In the animal world, the closest thing to gold may be the fluffy underfeathers of the eider duck. The down, which female eiders pluck from their breasts to line their nests, is typically only found in parts of Iceland, Greenland and islands in the St. Lawrence River, and its warmth, softness and rarity make it a coveted filling for duvets—so much so that it costs $1,000 per pound. It’s why, after showing off a clump of eiderdown, Michael de la Place, president of industry group Downmark, gingerly plucks tiny plumules from the air before they float away. And it shows what’s at stake as companies in Canada’s close-knit down industry fight an onslaught of fakes and knock-offs flooding retail stores.
Down, the layer of fine feathers next to a bird’s skin, is nature’s most efficient insulator. It’s also expensive, with duck and goose down duvets, pillows and coats running from several hundred dollars up to more than $5,000. Money like that has spurred Chinese manufacturers to crank out cheap copies filled with low-grade materials. And while fake down goods make up a tiny fraction of the multi-billion-dollar market for knock-offs, the experience of those in Canada’s down industry shows how hard it is to battle the onslaught of cheap fakes. “The fraud against consumers that’s going on is mind-blowing,” says De la Place.
Last year, Canada Goose, famous for its winter coats, went on the offensive against fakes. Its jackets sell for $500 and up, but the company said a plague of knock-offs—stuffed with “feather mulch”—selling for under $100 has seriously cut into its business.
Uncovering frauds is no easy task. Each day, Carolyn LaPorte, a researcher at Downmark, searches out suspicious ads. As a rule of thumb, if a queen-size duvet states it’s made from goose down and sells for under $200, alarm bells go off. She buys the item, then ships it to a lab in Salt Lake City that specializes in testing down and feather products. In one case, the material inside a duvet turned out to be neither goose nor duck feathers, but were in fact chicken feathers. Another time, LaPorte didn’t even need to send the sample to the lab for testing; when the team opened the bag, the stench from uncleaned feathers made them gag. Mostly, though, the fakes are just wildly overpriced. LaPorte has found duvets priced at $350 that contained barely $100 worth of down. “The consumer suffers, but so does the industry,” says De la Place.
Each report is sent to Industry Canada, which through the Competition Bureau governs the labelling of textiles. For instance, if a product doesn’t contain at least 75 per cent down, it can’t be labelled as such. Likewise, a goose down product must be made up of 90 per cent down from geese. But De la Place says the Competition Bureau has yet to pursue the evidence of fakery.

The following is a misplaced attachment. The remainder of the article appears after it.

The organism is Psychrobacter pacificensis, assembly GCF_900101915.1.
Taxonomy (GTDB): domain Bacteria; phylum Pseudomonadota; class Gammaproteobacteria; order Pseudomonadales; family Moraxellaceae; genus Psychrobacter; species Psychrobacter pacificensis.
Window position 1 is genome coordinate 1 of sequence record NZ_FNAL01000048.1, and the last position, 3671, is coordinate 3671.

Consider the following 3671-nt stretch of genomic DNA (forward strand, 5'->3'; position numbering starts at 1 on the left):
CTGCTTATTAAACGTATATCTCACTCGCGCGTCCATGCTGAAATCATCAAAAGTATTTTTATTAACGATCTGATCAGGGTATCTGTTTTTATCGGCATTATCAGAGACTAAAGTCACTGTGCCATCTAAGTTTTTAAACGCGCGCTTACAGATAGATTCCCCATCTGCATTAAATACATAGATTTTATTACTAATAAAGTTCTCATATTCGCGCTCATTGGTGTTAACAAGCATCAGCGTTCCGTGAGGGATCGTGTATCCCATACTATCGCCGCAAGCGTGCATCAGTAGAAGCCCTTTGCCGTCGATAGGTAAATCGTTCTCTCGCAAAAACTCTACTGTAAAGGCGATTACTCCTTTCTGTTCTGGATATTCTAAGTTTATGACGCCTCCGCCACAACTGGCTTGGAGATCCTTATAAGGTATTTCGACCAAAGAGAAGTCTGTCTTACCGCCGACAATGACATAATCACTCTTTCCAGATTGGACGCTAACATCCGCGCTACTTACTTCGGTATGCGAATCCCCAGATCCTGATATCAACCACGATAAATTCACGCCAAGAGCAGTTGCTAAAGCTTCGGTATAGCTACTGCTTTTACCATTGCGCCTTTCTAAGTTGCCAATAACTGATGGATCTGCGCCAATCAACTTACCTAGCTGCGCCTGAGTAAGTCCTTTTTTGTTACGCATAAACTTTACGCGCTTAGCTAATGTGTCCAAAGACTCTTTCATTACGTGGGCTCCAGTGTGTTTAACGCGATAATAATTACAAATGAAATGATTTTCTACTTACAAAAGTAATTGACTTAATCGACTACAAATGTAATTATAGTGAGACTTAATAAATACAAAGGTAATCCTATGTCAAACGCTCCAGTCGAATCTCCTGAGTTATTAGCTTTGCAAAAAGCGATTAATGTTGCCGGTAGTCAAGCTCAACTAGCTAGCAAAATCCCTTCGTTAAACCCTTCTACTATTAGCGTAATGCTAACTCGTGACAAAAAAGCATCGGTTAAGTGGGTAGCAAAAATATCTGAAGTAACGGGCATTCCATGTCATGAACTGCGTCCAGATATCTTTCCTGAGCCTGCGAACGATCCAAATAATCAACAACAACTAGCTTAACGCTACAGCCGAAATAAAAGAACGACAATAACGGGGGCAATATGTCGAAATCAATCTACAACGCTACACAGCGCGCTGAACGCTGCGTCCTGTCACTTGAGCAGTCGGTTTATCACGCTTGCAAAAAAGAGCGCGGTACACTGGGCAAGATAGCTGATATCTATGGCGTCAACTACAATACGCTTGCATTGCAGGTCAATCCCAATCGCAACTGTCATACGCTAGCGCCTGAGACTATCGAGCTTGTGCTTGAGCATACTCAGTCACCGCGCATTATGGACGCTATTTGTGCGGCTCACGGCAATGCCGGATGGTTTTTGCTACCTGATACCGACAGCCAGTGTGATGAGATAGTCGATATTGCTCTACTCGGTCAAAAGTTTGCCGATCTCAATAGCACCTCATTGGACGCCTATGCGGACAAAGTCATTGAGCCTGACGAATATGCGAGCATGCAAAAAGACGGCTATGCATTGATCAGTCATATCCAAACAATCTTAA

A spokesman for the Competition Bureau said the agency can’t comment on whether it is investigating any fake down cases, for confidentiality reasons, but that it takes any allegations of consumer fraud and misleading advertising “very seriously.” But with the bureau taking on just one case, in 2007, Downmark recently took up the fight itself with a “name and shame” campaign aimed at retailers. Downmark now posts “fraud alerts” on its website, which received more than one million hits last year. For instance, last year Downmark found Wal-Mart selling duvets labelled as goose down that contained no goose down whatsoever. Home Outfitters has been caught out, as have independent stores and sellers on eBay. The retailer highlighted most often for infractions is the Danish home furnishing chain Jysk. Since January, four separate tests have found products that don’t meet the legal requirements to be labelled down, with one duvet containing less than 19 per cent down. A Jysk spokeswoman says the company has spoken with its duvet buyer and that “this is being addressed with the supplier and they are complying.”
A little over a year ago, Downmark took the fight to Asia, opening an office in Japan. In the Japanese market, Bryan Pryde has seen the unnerving lengths to which Chinese manufacturers and exporters will go to fool consumers. Pryde’s company, Feather Industries, is Canada’s largest supplier of processed down, which he buys from Hutterite goose farmers on the Prairies. (Hutterite down fetches some of the highest prices in the industry and is a favourite target for fakes.) Since the office in Japan opened, he’s seen a flood of supposedly Hutterite down products imported from China that claim to originate from his company. Pryde has even seen his signature and that of his retired father forged on documents.
The upside is that Japan’s equivalent of the Competition Bureau is so feared that retailers quickly remove fake product. Not so in Canada. “If [retailers and suppliers] know the government will turn a blind eye, they’re going to take advantage of that and it’s going to tarnish the industry,” says Pryde. “This is what’s happening in Canada.”
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